A: Although they both allow someone else to legally act on your behalf, the most important difference is that you get to pick your power of attorney whereas oftentimes the court will choose your conservator (and sometimes without your ability to participate i.e. if you are already incapacitated). For this reason, we always recommend that our clients sign their power of attorney while they still can – otherwise, someone else may be deciding for you!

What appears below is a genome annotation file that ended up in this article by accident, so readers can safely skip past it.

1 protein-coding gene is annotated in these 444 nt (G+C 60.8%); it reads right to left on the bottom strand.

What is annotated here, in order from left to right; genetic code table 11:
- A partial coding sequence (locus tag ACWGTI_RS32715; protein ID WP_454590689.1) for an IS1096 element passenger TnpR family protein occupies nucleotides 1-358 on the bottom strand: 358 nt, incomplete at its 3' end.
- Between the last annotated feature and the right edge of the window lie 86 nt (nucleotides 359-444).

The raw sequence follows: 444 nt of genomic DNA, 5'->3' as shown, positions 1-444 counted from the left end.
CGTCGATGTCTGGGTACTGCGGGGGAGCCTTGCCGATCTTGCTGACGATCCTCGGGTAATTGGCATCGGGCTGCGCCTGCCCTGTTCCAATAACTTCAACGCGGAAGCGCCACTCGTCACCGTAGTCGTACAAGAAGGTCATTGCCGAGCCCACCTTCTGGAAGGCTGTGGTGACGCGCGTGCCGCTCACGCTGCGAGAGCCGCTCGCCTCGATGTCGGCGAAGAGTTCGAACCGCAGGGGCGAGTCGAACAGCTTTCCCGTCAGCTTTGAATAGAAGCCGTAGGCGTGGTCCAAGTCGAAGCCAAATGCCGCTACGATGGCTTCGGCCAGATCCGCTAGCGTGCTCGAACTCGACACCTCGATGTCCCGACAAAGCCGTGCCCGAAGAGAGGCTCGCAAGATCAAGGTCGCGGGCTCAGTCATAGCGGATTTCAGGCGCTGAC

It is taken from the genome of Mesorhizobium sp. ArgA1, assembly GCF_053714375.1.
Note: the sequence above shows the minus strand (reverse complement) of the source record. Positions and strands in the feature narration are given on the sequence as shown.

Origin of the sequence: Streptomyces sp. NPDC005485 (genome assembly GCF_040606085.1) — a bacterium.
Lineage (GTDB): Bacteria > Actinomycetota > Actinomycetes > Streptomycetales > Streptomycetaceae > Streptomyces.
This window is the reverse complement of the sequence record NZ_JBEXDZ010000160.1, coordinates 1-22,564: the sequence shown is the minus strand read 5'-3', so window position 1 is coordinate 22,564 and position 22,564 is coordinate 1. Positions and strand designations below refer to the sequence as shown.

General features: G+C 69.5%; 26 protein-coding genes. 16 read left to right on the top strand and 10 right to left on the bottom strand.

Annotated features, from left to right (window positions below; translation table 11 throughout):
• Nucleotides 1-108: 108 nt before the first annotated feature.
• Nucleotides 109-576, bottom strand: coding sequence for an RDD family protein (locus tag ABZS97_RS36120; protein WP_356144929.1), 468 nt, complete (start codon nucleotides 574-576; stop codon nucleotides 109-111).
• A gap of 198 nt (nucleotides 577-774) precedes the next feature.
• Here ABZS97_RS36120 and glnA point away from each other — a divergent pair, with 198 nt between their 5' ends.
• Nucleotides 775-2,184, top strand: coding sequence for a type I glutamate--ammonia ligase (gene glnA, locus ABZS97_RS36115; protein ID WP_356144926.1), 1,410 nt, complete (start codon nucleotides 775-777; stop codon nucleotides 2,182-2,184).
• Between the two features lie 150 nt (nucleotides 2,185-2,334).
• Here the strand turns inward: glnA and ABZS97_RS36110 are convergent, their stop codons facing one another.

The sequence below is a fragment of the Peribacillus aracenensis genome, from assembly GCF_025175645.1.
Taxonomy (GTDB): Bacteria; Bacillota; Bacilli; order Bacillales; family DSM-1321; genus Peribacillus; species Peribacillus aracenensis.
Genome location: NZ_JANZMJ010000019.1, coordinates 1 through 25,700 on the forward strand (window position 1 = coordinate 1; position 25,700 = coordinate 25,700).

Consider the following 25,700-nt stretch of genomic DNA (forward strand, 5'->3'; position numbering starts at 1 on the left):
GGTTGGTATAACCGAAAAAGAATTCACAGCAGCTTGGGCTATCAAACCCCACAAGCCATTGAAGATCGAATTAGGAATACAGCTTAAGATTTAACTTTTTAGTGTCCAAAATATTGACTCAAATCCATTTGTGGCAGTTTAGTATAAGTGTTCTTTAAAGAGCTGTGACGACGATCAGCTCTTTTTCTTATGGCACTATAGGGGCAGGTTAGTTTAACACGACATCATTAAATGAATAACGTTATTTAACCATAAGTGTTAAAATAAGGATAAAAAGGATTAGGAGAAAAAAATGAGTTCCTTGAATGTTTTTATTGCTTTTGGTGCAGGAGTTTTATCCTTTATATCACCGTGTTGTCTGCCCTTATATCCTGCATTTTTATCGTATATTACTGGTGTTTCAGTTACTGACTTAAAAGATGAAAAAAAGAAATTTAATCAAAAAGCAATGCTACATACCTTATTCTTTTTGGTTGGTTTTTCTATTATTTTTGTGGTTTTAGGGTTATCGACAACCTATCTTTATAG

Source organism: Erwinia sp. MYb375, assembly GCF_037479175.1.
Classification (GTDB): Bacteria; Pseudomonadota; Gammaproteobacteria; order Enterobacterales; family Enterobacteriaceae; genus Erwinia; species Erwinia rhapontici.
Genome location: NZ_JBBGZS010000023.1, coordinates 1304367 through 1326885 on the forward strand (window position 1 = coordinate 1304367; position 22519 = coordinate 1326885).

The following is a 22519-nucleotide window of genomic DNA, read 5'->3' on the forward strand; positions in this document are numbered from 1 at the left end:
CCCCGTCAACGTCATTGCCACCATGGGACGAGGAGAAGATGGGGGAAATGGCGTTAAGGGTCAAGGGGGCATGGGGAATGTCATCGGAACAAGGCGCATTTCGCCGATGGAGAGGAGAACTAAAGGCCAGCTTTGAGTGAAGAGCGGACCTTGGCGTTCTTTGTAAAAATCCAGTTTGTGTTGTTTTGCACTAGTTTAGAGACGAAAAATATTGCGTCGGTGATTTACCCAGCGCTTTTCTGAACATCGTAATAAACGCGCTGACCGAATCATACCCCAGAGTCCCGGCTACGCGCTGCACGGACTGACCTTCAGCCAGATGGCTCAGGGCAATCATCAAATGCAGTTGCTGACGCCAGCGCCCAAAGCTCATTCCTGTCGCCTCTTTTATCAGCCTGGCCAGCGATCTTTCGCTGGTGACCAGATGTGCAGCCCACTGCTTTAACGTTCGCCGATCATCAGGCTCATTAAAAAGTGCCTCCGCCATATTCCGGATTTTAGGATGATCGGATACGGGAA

Q: What’s the difference between a power of attorney and a conservatorship?
- Q: Is it ever possible for someone without a trust to own real estate in California and AVOID probate given the high values of real estate?
- Q: If I only want 2 of my 3 children to inherit my home, would it be advisable to use a revocable transfer on death deed?
- Q: What’s the best way to ensure your estate doesn’t gobble up time and money in probate?
- Q: I only want one of my three children to inherit my house when I die. What do I need to do?
- Q: My late father owned a duplex as a joint tenant with his sister when he died. We also found his will, which stated he left all of his assets to me and my sister. Who will end up owning the duplex?